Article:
Prime Minister Shinzo Abe left Sunday for a three-day visit to Thailand to attend a series of summits related to the Association of Southeast Asian Nations, with an aim of making progress in negotiations on the Regional Comprehensive Economic Partnership free trade pact.
The 16 Asian and Oceanian countries involved in that regionwide trade deal, who had hoped to strike an agreement by yearend, however, have already decided to delay the conclusion of that deal until next year.
The 16 countries “are committed to sign RCEP agreement in Vietnam,” where next year’s talks are set to take place, according to a draft of a joint statement. The statement will be released after the RCEP summit near Bangkok on Monday.
The draft showed that one of the six non-ASEAN countries has some reservations about the RCEP deal. An ASEAN source indicated that the country in question is India. The government of India has expressed concern over an expected influx of goods from China, with which the South Asian country runs a massive trade deficit.
“The few outstanding bilateral issues will be resolved by February 2020,” the draft also said.
On the sidelines of the multilateral gatherings in Bangkok, Abe is expected to hold bilateral talks with Chinese Premier Li Keqiang and other regional leaders.
Speaking to reporters prior to his departure from Tokyo’s Haneda Airport, Abe vowed to push for advancing the RCEP talks, saying, “Japan will continue to lead negotiations so as to create an economic zone based on free and fair rules.”
The RCEP members, meanwhile, will be joined by the United States and Russia at the East Asia Summit (EAS). They will likely exchange views on regional issues, including conflicting territorial claims in the South China Sea between China and some ASEAN members.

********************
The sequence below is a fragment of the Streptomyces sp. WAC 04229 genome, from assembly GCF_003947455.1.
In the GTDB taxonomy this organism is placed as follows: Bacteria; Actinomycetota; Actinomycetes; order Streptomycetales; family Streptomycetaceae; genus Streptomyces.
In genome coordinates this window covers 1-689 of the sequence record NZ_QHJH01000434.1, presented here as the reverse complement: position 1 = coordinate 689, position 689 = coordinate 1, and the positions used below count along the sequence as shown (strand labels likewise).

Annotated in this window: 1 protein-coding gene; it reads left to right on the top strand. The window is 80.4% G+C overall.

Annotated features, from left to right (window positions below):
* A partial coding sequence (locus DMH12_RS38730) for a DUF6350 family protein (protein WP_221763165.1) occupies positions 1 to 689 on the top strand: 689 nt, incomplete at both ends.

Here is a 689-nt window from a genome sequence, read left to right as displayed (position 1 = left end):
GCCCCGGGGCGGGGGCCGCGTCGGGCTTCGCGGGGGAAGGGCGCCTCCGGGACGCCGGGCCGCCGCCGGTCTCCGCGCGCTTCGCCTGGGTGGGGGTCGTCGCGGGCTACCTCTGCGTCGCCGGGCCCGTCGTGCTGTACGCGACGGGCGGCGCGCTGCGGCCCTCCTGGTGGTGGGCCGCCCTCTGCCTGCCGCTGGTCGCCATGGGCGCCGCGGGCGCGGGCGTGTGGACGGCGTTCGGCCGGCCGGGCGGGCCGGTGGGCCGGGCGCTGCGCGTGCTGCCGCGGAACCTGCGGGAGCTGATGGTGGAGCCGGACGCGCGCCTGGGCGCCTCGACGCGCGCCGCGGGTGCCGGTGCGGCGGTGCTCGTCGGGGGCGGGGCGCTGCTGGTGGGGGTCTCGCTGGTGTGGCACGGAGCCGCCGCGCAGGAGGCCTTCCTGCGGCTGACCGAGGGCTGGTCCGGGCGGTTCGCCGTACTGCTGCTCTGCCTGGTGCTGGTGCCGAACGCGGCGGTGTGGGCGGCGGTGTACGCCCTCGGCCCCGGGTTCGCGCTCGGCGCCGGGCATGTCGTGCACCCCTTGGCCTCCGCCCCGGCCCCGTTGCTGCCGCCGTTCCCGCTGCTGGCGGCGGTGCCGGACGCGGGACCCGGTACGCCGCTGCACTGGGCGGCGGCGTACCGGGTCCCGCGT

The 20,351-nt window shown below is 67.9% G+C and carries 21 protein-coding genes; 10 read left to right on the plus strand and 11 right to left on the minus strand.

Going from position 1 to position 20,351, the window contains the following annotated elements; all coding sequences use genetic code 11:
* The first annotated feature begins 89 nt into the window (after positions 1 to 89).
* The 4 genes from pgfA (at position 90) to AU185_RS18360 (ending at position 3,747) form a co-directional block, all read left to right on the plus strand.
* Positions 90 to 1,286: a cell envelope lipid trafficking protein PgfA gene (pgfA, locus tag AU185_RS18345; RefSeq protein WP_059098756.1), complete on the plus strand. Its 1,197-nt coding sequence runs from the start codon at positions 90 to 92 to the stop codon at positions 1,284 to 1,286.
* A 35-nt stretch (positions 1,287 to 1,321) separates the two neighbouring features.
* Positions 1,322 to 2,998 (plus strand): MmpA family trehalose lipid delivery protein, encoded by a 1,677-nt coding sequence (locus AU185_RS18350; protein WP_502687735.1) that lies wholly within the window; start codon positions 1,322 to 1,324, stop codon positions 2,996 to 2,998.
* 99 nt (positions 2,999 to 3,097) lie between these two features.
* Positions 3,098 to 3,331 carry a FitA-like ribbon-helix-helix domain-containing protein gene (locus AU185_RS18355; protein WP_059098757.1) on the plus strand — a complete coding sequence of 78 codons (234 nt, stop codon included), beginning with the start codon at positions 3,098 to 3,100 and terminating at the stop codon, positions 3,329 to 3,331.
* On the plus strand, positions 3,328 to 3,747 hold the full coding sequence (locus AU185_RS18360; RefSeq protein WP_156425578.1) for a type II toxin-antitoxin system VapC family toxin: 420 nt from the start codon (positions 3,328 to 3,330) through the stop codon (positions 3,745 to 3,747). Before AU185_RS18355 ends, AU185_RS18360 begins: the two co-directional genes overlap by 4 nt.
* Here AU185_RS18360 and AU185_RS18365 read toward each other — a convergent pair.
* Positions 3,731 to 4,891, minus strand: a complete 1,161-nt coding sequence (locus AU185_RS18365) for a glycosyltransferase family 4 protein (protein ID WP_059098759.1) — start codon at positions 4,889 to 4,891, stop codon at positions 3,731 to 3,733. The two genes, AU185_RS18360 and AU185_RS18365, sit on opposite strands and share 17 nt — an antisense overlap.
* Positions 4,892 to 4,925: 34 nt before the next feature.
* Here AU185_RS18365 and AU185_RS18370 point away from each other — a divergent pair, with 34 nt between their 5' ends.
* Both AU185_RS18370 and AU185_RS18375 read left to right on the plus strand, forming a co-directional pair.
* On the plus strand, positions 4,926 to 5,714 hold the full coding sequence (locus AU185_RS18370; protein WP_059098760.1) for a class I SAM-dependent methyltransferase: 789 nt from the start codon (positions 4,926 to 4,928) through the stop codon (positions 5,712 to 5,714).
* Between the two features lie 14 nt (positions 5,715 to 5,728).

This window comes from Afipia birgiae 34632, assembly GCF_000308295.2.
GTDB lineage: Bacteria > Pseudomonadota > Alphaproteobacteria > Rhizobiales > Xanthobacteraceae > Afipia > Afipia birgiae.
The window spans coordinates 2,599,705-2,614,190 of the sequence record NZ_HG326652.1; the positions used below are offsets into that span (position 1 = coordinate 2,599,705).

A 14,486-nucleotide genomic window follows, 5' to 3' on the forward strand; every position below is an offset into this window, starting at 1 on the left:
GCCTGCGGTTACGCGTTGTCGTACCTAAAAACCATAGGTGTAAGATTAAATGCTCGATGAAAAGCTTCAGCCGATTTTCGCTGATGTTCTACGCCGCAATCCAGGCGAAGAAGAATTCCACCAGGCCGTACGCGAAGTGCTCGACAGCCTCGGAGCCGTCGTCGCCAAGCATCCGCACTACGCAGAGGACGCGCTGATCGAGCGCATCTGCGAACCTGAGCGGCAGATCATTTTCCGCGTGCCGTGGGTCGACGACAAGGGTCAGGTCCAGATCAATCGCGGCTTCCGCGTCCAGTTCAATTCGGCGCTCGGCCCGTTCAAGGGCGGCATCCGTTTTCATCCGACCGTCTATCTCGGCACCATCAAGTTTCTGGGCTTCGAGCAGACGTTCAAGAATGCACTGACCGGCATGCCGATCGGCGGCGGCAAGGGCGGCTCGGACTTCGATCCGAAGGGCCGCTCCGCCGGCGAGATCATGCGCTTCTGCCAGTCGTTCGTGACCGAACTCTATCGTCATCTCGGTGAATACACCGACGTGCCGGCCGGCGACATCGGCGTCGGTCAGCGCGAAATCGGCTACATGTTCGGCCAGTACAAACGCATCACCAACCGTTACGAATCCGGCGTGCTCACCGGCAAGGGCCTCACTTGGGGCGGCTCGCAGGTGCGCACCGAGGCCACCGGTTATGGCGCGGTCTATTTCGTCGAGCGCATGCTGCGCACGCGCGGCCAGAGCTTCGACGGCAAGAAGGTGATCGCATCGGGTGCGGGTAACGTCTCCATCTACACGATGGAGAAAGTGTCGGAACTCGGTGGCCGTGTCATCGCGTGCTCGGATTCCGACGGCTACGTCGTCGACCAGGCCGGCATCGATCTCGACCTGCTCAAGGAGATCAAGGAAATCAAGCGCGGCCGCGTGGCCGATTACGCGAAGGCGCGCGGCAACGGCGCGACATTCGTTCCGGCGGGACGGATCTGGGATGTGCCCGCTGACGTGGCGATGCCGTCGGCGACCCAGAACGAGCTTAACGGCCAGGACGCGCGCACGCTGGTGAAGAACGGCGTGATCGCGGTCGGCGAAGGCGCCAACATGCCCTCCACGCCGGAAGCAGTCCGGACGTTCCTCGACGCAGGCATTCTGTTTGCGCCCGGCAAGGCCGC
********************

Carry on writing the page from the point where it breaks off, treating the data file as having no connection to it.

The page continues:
U.S. President Donald Trump will skip that summit, with national security adviser Robert O’Brien representing the United States. Russian Prime Minister Dmitry Medvedev will represent Moscow at the meeting.
In a meeting with the ASEAN countries as well as China and South Korea on Monday, Abe will seek to confirm their cooperation in dealing with North Korea, which has continued to conduct ballistic missile tests.
Abe said he will “strongly urge” other leaders to enforce U.N. sanctions on North Korea in a concerted effort with the international community to compel Pyongyang to give up its nuclear and missile programs.
Also on Monday, Abe is expected to have bilateral meetings with Indian Prime Minister Narendra Modi, Indonesian President Joko “Jokowi” Widodo and Philippine President Rodrigo Duterte.
Indonesia, the Philippines, Brunei, Cambodia, Laos, Malaysia, Myanmar, Thailand, Singapore and Vietnam comprise the ASEAN group.
Abe and Li are expected to confirm they will work together to realize a state visit by Chinese President Xi Jinping to Japan next spring.
He has no plans to meet with South Korean President Moon Jae-in amid soured bilateral ties over the issues of wartime compensation and trade policy, according to a Japanese government official.